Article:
The fact is, doctors often don't want to make home visits, explains Michael Summers, vice-chairman of The Patients' Association. 'Although most doctors still do home visits when needed, you do get some who are no longer interested.'

Dr Vautrey admits there are pitfalls in giving advice over the phone. 'Meningitis is notoriously difficult to diagnose in the early stages,' he says. 'It will look like a simple virus at first, but can develop dramatically within hours. If people are concerned, they should not hesitate to call a doctor back repeatedly.' As the Cross family did - but to no avail.

'When I was a child, my GP knew my parents weren't neurotic and only asked for a home visit if something was seriously wrong,' says Jodie. 'The same is true of me and Tony.' The consequences of their GP's refusal to make a home visit were horrifying. When Jodie arrived at Bristol Royal Infirmary, where Lydia had been taken, she was told her daughter had stopped breathing in the ambulance. Lydia was by now so ill that her mother wasn't allowed to see her. Her parents were told that even if their daughter survived - at this stage, the doctors were fighting desperately to save her life - she might lose not only her legs but her arms.

'My first thought was of Lydia's favourite cuddly toy, a cow called Woosie,' recalls Jodie. 'When she was tired, she held Woosie against her cheek. What would she do if she couldn't hold Woosie? How could she do anything she loved?

'When we saw her, we barely recognised her because her nose, cheeks, lips, arms and legs were dark purple and swollen. A plastic surgeon had to make slits in the skin on her legs and feet because otherwise the skin would have split, and we were warned she might lose the tip of her nose, cheeks and lips, as well as her limbs. 'It was horrific. I just held her poor, bruised hand and cried. I couldn't bear to think about what might happen to my beautiful little girl.'

Jodie visited the hospital chapel daily. 'I would sit and cry and pray. I even wrote a letter to God saying he'd let us keep one daughter, please do the same with the other.' Mercifully, on her twelfth day in hospital, Lydia was well enough to come off life support. 'Of course, we were distraught - more than Lydia herself was - when we were told she'd lose her legs,' says Jodie. 'But she was lucky to be alive.'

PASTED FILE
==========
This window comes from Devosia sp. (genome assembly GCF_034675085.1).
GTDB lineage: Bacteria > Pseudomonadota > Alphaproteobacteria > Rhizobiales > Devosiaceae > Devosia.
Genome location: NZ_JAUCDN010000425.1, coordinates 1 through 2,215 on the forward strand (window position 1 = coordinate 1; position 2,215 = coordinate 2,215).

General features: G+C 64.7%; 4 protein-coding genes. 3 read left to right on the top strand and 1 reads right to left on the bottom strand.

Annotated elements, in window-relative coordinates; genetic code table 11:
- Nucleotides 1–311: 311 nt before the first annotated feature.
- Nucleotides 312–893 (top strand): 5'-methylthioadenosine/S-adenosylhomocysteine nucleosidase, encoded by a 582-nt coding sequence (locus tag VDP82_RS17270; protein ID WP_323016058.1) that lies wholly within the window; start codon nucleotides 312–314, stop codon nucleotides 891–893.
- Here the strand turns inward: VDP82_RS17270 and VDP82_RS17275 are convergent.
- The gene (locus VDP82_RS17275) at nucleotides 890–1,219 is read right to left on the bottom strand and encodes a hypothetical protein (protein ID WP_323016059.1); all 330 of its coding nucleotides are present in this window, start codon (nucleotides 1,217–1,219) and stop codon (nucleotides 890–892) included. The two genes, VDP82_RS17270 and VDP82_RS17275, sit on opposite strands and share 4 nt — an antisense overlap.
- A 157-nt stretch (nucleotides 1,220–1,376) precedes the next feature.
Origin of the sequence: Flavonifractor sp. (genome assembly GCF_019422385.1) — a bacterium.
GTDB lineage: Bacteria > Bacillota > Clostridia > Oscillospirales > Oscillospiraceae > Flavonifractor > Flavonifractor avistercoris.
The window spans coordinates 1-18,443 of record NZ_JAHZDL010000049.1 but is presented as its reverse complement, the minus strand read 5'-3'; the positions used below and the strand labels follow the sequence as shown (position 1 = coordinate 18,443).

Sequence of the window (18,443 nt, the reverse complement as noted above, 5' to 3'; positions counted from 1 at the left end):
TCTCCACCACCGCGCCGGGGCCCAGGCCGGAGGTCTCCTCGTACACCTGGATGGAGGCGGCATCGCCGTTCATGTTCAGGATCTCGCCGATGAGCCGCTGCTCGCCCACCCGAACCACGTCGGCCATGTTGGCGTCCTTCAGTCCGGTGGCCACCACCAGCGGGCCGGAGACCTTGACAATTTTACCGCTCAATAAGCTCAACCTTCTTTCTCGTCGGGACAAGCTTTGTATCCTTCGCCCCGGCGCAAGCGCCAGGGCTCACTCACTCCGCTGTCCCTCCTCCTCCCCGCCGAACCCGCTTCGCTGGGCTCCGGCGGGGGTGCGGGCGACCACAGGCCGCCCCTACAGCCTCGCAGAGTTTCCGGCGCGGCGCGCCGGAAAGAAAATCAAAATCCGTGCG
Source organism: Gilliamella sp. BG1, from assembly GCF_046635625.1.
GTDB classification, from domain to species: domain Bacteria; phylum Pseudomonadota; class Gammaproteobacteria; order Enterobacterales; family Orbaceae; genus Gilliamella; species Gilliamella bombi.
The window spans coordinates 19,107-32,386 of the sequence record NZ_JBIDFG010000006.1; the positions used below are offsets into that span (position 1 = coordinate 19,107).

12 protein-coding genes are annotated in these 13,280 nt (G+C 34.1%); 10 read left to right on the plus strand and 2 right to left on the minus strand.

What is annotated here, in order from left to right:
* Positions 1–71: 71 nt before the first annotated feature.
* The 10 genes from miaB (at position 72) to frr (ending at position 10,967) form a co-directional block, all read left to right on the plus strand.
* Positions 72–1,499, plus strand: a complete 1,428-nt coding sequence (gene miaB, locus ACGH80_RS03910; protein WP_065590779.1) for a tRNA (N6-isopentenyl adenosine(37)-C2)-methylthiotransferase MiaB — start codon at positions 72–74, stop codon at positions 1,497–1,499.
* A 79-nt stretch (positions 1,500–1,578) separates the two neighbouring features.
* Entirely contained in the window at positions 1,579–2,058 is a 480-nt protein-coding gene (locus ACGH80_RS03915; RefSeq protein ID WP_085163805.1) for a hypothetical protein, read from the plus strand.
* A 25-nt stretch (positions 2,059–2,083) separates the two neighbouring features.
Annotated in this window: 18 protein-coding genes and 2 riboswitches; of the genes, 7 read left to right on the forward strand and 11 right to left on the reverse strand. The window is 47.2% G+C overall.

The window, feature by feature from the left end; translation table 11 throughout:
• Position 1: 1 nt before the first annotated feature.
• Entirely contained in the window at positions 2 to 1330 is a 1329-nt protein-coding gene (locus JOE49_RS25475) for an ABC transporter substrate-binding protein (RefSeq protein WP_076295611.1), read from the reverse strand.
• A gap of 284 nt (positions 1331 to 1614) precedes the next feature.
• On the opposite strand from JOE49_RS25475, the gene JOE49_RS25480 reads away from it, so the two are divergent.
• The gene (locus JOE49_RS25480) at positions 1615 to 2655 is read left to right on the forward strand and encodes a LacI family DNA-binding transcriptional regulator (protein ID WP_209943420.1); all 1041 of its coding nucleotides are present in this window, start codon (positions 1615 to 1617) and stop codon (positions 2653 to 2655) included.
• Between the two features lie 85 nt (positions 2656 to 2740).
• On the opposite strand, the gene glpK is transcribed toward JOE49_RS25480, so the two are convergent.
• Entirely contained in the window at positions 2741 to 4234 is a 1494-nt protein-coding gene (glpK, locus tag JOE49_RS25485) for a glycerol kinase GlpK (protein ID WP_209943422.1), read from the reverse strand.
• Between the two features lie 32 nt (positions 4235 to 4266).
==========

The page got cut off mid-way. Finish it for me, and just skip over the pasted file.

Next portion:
Five years after Lydia's illness, her family, who now live in Braunton, Devon, won a fight for compensation. The High Court heard that if a doctor had seen Lydia when Jodie first called, and sent her to hospital just an hour-and-a-half earlier, her legs could have been saved. The court ruled that given her age, deterioration and her parents' ongoing concern, Lydia should have been seen at home. The GP - Dr John Harrison - admitted that, in the circumstances, he should have visited the two-year-old, although he disputed whether it would have made a difference to the outcome.

His medical insurers agreed to settle the case on the basis of 85 per cent liability, and the family was awarded a six-figure compensation sum. This money is being held in a court trust fund to provide for Lydia's needs, including prosthetic legs. Her first pair were provided by the NHS.

However, life is still far from easy for Lydia. Now aged seven, she has to have surgery every year because the bones in the stumps below her knees still grow, forming points that have to be trimmed, otherwise they cause pain and infection. This means that every year she spends three months in a wheelchair. 'Lydia's very positive, but there are times she wishes her legs were real. A few months ago, she asked to wear her legs in bed so she could be "a real little girl" in the morning, like Millie. When she woke up in the night uncomfortable, she cried because she wouldn't be a "real little girl" after all.'

In the meantime, the couple are campaigning for more paediatric training, so healthcare workers can diagnose devastating illnesses such as meningitis and septicaemia immediately. And they are adamant about what parents should do. 'My advice is if you're worried about your child, don't assume the doctor knows best,' says Jodie. 'Pester your GP for a home visit, and if they won't come, dial 999.'

A spokeswoman for Dr Harrison said: 'He would again like to apologise to Lydia and her family for the distressing time they have had to endure over the past four years. Although he did the best he could for Lydia at the time, he now realises that he could have done more for her.' A Department of Health spokeswoman said: 'Health services locally are under a legal obligation to provide home visits for those who need them. What happened in this case is clearly unacceptable.'